Saturday, October 22, 2011

Paddle Loom

It's been dreadfully and boringly quiet here. Truth is, I haven't been working on anything new. So, instead I'll talk about something old.

Back in September of 2010 I acquired a paddle loom.

Paddle loom with matching shuttle, made from
curly maple. It technically doesn't have a "paddle"
because I wanted it to be as short as was practicable.
I got the idea from Janea Whitacker from Colonial Williamsburg. At Costume College 2010, she had a box loom with her. I decided I wanted something that took up less space, so opted for just the standalone heddle, generally called a paddle loom. The paddle loom also allowed me to have more "dents" (the slots and holes), since the box looms I found used narrower heddles. Mine was made by Jonathan Seidel ( and is a gorgeous curly maple.

I set to weaving what I had on hand: DMC pearl cotton and DMC cotton 6-ply embroidery floss.

First (or second?) experiment. DMC pearl cotton
warp and weft, using 15 warps. The resulting tape
is about 3/8" wide.
My first experiments used 13 and 15 warps, and I experimented with different numbers of plies for the weft. I also experimented with different warp patterns.

The upper tape is DMC pearl cotton warp and weft. The lower
tape is DMC 6-ply embroidery floss (using random
colors I wanted to get rid of). I used a full 6 plies for the weft.
So what can you weave with a paddle loom? I wove myself a pair of stocking garters.

A pair of stocking garters, in three shades of pink.
Yes, they only match in color, and mismatch in weave. I couldn't resist trying a different warp pattern for each one. These are about 41 warp threads wide, making them about 3/4" wide. With that many warp threads, the challenge with a paddle loom is to keep the tensions even. I invented a setup that lets me control the warp tension, and eventually I'll have to do a blog writeup about it. Here I also used 3 plies for the warp, which made the tape flatter.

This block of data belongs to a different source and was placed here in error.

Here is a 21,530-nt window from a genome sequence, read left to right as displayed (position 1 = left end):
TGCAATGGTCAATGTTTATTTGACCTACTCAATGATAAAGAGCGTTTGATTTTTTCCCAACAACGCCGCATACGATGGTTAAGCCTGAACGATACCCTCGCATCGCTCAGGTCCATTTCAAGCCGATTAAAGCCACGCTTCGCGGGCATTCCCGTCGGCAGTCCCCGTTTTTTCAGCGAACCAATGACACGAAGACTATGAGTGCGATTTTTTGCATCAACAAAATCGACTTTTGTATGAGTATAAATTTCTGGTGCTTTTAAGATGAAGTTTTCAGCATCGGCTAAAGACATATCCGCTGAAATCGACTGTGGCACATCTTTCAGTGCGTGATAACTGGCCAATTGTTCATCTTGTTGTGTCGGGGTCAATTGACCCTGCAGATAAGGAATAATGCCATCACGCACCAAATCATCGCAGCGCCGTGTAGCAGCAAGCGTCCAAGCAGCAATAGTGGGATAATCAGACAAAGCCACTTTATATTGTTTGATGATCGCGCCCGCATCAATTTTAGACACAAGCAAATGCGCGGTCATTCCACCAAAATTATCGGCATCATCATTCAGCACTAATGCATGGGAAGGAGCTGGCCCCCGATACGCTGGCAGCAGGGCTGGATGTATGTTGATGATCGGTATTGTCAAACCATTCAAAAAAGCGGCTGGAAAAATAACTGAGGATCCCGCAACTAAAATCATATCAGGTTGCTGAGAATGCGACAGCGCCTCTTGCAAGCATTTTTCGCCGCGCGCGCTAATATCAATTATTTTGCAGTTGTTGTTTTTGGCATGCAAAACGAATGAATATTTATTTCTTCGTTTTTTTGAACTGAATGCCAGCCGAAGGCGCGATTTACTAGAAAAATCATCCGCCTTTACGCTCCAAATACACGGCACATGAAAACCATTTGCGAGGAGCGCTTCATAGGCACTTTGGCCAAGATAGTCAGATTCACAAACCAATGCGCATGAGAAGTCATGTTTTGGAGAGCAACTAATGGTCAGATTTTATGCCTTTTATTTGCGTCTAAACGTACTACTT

These are made from DMC 6-ply embroidery floss. For the
weft I used 3-ply. They have 41 warp threads (I think)
and are about 3/4" wide.
I've used these garters a couple of times now, and they do work quite well.

The one thing I haven't succeeded at yet is doing a pick-up pattern. I really want to try this one from  WeaveZine. I think pick-up patterns work best if one uses different weights for the warp threads an so far I haven't had a chance to try it. But someday....

I surfed the web a bit in writing this post, and see that there are some great looking table-top looms available. Box looms (as seen on Jonathan Seidel's website) and paddle looms like mine have some historical backing, so if you're interested in doing historic demonstrations, those might be more appropriate. If you want to be able to weave wider wares, you may want to consider a table-top loom. If you really just want to save space (like I do) and maybe also some money, go for the paddle loom.

Sunday, October 2, 2011

18th Century Embroidered Pockets - On Etsy

I just listed four pairs of embroidered pockets on Etsy.

These are what were left from a workshop I lead at Costume College 2009, in which the class made pairs of pockets. I offered embroidered fronts as an option, and what the students didn't take I sold to friends and fellow costumers. These four have been sitting around as unfinished panels since then, and since I'm in a fit of housecleaning, I made them up and now they're on Etsy. Stop by and take a look...tell your friends...these gotta go!

If you're curious what all the designs looked like, I have a gallery of them at my website. I don't have current plans to produce any more of these — but you never know where my short attention span may land....